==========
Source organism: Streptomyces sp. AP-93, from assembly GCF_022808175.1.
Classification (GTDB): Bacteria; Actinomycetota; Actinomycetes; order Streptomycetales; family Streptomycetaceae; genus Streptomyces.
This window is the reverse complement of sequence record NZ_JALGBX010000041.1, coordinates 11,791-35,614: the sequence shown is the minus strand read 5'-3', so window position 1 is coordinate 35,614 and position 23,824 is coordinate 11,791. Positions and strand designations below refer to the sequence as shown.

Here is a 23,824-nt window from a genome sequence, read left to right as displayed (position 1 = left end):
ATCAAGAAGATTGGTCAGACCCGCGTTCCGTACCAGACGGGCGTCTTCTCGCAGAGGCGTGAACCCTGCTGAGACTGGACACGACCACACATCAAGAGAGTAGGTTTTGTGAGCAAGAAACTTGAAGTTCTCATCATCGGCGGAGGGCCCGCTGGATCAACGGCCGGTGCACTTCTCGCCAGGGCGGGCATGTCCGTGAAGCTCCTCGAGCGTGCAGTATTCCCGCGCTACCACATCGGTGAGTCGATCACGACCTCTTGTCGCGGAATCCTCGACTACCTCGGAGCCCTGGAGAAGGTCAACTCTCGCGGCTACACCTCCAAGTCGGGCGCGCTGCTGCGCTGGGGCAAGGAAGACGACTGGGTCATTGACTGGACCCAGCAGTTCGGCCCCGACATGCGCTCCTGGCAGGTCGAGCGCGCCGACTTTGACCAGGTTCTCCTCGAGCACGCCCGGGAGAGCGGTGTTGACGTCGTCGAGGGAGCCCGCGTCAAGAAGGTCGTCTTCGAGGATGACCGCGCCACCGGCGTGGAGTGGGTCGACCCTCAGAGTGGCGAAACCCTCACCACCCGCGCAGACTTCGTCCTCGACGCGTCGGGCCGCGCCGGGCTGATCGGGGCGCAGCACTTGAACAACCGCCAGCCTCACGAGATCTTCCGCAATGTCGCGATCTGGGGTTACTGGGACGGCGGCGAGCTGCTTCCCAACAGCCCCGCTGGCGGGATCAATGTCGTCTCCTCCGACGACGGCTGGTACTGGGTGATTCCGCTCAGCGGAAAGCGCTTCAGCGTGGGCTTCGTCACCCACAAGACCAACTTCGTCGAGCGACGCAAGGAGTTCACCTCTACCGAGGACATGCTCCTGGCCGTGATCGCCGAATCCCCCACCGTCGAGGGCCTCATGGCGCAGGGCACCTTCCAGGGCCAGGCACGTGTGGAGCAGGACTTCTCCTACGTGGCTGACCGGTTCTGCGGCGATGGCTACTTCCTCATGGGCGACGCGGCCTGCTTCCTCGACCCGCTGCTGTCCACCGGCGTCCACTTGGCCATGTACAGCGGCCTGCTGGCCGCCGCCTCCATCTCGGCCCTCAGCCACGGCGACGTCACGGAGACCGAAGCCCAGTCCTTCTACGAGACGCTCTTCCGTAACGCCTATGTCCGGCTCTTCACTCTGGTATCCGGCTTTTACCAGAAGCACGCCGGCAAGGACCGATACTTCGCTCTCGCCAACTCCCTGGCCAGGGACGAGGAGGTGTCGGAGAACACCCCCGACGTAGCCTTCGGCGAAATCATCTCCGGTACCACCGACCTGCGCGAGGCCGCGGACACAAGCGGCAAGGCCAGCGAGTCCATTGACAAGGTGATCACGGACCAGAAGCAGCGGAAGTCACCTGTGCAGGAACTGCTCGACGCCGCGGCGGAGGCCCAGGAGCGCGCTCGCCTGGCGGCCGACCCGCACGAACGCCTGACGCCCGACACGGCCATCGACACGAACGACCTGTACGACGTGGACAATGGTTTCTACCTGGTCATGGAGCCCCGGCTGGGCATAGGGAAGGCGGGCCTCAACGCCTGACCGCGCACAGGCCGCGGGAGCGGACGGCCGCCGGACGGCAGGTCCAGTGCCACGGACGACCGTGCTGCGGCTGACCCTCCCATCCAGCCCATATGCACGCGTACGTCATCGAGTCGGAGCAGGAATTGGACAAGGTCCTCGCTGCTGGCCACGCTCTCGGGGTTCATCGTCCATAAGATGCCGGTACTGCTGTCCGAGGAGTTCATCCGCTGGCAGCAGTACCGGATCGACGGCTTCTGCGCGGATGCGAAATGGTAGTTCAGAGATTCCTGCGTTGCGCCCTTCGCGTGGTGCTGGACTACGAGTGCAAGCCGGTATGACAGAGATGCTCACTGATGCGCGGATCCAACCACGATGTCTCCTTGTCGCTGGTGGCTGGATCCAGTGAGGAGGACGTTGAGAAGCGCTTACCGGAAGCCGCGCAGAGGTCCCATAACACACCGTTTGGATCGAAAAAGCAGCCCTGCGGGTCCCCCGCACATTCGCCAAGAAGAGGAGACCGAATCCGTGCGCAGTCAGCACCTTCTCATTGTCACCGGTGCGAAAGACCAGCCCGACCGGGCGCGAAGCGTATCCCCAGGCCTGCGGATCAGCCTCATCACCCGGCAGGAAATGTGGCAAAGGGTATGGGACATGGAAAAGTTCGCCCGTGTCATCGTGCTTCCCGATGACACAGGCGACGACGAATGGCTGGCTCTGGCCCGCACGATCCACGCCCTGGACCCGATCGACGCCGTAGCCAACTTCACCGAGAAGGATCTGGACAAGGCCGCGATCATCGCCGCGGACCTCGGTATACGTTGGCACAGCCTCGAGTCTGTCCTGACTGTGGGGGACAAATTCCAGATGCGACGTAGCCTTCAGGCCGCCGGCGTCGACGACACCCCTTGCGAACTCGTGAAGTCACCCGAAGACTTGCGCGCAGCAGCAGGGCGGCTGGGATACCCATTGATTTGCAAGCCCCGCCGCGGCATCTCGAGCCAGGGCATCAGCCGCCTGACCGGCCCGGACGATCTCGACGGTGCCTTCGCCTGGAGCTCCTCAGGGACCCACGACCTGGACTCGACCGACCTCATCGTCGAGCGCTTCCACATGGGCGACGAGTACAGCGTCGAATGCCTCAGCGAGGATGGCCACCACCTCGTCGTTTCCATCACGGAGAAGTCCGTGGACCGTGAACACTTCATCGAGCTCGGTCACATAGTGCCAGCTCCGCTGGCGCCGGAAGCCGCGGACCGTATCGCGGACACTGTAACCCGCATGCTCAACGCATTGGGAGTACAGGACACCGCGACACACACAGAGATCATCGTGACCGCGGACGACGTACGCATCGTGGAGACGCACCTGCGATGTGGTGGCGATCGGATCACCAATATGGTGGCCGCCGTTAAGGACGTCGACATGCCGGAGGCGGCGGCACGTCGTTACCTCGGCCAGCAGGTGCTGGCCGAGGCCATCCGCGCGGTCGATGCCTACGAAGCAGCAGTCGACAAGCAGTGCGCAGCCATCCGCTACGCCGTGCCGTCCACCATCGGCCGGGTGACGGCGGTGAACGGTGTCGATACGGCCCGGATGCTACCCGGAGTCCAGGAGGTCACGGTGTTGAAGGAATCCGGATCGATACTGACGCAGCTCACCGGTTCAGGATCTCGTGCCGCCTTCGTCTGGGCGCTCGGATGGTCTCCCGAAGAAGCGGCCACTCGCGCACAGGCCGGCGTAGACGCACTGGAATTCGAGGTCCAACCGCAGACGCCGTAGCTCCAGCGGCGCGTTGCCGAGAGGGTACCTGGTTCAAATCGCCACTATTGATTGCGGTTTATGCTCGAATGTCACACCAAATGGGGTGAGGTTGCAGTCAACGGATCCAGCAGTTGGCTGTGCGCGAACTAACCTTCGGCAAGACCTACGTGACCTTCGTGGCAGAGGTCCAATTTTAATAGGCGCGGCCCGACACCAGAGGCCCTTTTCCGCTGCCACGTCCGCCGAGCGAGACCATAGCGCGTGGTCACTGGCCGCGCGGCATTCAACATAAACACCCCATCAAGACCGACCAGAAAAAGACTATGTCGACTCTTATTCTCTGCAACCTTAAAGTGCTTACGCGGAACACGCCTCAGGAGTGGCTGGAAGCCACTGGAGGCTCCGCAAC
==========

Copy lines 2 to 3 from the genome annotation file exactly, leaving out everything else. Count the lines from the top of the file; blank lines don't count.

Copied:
Classification (GTDB): Bacteria; Actinomycetota; Actinomycetes; order Streptomycetales; family Streptomycetaceae; genus Streptomyces.
This window is the reverse complement of sequence record NZ_JALGBX010000041.1, coordinates 11,791-35,614: the sequence shown is the minus strand read 5'-3', so window position 1 is coordinate 35,614 and position 23,824 is coordinate 11,791. Positions and strand designations below refer to the sequence as shown.